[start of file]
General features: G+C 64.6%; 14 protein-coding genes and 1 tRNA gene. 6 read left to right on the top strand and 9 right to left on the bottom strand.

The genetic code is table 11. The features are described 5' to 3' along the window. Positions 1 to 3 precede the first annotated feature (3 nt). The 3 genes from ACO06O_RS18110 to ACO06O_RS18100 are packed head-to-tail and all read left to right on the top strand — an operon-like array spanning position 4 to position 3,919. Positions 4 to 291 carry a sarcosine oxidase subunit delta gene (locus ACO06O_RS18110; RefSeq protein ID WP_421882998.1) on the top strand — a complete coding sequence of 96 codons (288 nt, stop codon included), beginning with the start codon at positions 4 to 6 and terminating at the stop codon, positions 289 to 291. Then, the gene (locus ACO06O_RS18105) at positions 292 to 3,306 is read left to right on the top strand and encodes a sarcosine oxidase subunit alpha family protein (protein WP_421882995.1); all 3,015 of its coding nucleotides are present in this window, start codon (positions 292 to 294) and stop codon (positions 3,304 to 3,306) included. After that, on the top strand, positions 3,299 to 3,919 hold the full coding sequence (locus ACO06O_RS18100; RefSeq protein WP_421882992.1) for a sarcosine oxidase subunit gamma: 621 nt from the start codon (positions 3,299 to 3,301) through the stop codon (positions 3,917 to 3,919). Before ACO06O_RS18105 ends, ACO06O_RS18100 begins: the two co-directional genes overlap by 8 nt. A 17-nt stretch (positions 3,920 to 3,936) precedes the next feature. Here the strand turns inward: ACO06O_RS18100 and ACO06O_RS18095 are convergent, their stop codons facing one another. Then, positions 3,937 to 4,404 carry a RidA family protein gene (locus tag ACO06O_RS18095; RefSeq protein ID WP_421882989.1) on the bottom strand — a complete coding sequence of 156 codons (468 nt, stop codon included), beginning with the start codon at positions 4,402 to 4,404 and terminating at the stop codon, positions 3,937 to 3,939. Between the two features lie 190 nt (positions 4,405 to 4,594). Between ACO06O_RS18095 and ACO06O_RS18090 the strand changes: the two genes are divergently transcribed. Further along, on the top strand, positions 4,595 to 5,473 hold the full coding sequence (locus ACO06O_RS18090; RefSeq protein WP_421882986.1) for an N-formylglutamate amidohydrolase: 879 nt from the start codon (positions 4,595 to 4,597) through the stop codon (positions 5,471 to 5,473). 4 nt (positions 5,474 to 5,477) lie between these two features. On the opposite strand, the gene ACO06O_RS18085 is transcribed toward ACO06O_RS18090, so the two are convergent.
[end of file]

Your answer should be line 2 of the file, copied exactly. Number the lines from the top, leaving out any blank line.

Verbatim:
The genetic code is table 11. The features are described 5' to 3' along the window. Positions 1 to 3 precede the first annotated feature (3 nt). The 3 genes from ACO06O_RS18110 to ACO06O_RS18100 are packed head-to-tail and all read left to right on the top strand — an operon-like array spanning position 4 to position 3,919. Positions 4 to 291 carry a sarcosine oxidase subunit delta gene (locus ACO06O_RS18110; RefSeq protein ID WP_421882998.1) on the top strand — a complete coding sequence of 96 codons (288 nt, stop codon included), beginning with the start codon at positions 4 to 6 and terminating at the stop codon, positions 289 to 291. Then, the gene (locus ACO06O_RS18105) at positions 292 to 3,306 is read left to right on the top strand and encodes a sarcosine oxidase subunit alpha family protein (protein WP_421882995.1); all 3,015 of its coding nucleotides are present in this window, start codon (positions 292 to 294) and stop codon (positions 3,304 to 3,306) included. After that, on the top strand, positions 3,299 to 3,919 hold the full coding sequence (locus ACO06O_RS18100; RefSeq protein WP_421882992.1) for a sarcosine oxidase subunit gamma: 621 nt from the start codon (positions 3,299 to 3,301) through the stop codon (positions 3,917 to 3,919). Before ACO06O_RS18105 ends, ACO06O_RS18100 begins: the two co-directional genes overlap by 8 nt. A 17-nt stretch (positions 3,920 to 3,936) precedes the next feature. Here the strand turns inward: ACO06O_RS18100 and ACO06O_RS18095 are convergent, their stop codons facing one another. Then, positions 3,937 to 4,404 carry a RidA family protein gene (locus tag ACO06O_RS18095; RefSeq protein ID WP_421882989.1) on the bottom strand — a complete coding sequence of 156 codons (468 nt, stop codon included), beginning with the start codon at positions 4,402 to 4,404 and terminating at the stop codon, positions 3,937 to 3,939. Between the two features lie 190 nt (positions 4,405 to 4,594). Between ACO06O_RS18095 and ACO06O_RS18090 the strand changes: the two genes are divergently transcribed. Further along, on the top strand, positions 4,595 to 5,473 hold the full coding sequence (locus ACO06O_RS18090; RefSeq protein WP_421882986.1) for an N-formylglutamate amidohydrolase: 879 nt from the start codon (positions 4,595 to 4,597) through the stop codon (positions 5,471 to 5,473). 4 nt (positions 5,474 to 5,477) lie between these two features. On the opposite strand, the gene ACO06O_RS18085 is transcribed toward ACO06O_RS18090, so the two are convergent.